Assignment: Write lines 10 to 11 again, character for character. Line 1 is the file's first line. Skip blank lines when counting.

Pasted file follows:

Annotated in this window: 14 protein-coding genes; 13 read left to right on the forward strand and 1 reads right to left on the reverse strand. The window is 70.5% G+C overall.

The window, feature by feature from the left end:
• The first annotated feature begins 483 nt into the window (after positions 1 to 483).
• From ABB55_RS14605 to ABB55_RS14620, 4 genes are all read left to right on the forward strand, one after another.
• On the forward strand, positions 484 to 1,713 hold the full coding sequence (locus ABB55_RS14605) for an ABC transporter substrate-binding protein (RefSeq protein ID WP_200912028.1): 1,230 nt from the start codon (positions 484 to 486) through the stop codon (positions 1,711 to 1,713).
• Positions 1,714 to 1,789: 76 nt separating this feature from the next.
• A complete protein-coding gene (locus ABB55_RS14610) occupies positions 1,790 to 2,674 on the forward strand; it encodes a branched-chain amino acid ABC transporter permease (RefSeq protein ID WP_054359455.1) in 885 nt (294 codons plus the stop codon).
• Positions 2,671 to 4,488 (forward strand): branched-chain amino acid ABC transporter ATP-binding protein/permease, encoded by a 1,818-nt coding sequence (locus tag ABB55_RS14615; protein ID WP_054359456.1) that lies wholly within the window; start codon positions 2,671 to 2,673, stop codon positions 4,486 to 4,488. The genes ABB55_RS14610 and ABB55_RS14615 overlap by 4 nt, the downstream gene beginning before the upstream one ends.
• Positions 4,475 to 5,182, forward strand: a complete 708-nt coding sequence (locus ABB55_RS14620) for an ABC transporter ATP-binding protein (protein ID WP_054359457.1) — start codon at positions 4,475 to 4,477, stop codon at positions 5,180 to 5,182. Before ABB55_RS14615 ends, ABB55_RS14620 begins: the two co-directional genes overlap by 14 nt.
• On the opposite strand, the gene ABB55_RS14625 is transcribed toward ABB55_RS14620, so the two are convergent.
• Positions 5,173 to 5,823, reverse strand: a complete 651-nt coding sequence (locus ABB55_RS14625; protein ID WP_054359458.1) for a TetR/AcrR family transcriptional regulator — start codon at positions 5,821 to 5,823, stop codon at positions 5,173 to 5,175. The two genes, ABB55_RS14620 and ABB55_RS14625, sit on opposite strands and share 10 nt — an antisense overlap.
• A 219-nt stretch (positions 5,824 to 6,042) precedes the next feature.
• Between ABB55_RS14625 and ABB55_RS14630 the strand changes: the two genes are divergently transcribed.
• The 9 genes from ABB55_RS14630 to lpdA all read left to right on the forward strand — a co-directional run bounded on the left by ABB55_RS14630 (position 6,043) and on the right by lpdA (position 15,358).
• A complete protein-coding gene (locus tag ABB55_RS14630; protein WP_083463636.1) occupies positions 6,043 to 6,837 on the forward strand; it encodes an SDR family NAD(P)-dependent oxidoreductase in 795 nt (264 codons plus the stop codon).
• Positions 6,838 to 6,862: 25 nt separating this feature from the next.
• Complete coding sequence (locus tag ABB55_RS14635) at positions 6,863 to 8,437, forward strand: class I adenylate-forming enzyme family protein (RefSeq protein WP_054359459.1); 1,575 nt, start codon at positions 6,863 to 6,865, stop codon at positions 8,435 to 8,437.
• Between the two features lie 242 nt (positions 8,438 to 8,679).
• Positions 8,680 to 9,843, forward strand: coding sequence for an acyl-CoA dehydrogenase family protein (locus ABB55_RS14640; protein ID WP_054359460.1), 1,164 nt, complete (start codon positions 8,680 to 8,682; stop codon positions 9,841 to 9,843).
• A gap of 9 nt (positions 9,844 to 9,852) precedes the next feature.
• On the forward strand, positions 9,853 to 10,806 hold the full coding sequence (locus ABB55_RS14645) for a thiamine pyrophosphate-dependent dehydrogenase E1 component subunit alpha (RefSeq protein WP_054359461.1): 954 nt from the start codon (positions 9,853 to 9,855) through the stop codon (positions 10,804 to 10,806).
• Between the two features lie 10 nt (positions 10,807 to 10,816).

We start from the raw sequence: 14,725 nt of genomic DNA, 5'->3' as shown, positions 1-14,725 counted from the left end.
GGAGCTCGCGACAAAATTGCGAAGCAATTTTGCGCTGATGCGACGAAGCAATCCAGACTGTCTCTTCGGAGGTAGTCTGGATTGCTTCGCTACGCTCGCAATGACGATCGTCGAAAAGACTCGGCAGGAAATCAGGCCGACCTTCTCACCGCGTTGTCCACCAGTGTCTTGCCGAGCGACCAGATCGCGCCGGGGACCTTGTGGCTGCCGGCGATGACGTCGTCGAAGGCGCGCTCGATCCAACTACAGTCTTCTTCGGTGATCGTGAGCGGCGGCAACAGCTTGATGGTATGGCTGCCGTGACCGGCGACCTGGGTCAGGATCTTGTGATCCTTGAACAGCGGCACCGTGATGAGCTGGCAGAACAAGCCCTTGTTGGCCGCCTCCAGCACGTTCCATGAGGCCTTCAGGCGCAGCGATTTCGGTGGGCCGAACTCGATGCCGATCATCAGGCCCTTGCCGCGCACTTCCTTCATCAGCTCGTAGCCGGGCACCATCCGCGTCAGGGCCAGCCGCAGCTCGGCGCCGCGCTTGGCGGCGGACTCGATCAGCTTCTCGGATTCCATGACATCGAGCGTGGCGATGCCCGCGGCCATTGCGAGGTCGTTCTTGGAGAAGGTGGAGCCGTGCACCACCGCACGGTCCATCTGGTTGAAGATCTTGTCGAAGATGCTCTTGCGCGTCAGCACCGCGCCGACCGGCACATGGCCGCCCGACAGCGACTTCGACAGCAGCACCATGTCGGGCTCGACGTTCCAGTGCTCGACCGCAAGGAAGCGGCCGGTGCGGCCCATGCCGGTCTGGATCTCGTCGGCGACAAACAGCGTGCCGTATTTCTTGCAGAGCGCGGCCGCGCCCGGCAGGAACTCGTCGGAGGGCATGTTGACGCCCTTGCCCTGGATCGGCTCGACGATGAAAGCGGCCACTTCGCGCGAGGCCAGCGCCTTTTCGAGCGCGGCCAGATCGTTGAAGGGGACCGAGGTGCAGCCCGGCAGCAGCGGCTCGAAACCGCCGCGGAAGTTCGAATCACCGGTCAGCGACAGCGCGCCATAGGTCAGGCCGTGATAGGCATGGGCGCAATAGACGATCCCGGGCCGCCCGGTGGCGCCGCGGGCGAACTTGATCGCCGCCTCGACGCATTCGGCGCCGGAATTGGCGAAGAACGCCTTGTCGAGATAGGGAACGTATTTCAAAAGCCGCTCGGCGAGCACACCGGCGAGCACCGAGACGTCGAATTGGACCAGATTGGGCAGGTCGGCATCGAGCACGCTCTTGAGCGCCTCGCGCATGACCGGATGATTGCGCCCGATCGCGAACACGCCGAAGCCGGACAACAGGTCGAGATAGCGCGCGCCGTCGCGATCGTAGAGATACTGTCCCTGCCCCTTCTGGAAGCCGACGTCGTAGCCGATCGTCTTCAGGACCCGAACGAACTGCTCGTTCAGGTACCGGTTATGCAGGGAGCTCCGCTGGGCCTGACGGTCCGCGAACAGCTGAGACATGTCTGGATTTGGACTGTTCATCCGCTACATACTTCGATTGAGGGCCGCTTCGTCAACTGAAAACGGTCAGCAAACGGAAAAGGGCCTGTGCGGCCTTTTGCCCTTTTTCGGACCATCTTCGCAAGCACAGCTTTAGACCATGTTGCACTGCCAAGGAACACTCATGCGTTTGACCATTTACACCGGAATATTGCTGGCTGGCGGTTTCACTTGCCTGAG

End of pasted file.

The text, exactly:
• On the opposite strand, the gene ABB55_RS14625 is transcribed toward ABB55_RS14620, so the two are convergent.
• Positions 5,173 to 5,823, reverse strand: a complete 651-nt coding sequence (locus ABB55_RS14625; protein ID WP_054359458.1) for a TetR/AcrR family transcriptional regulator — start codon at positions 5,821 to 5,823, stop codon at positions 5,173 to 5,175. The two genes, ABB55_RS14620 and ABB55_RS14625, sit on opposite strands and share 10 nt — an antisense overlap.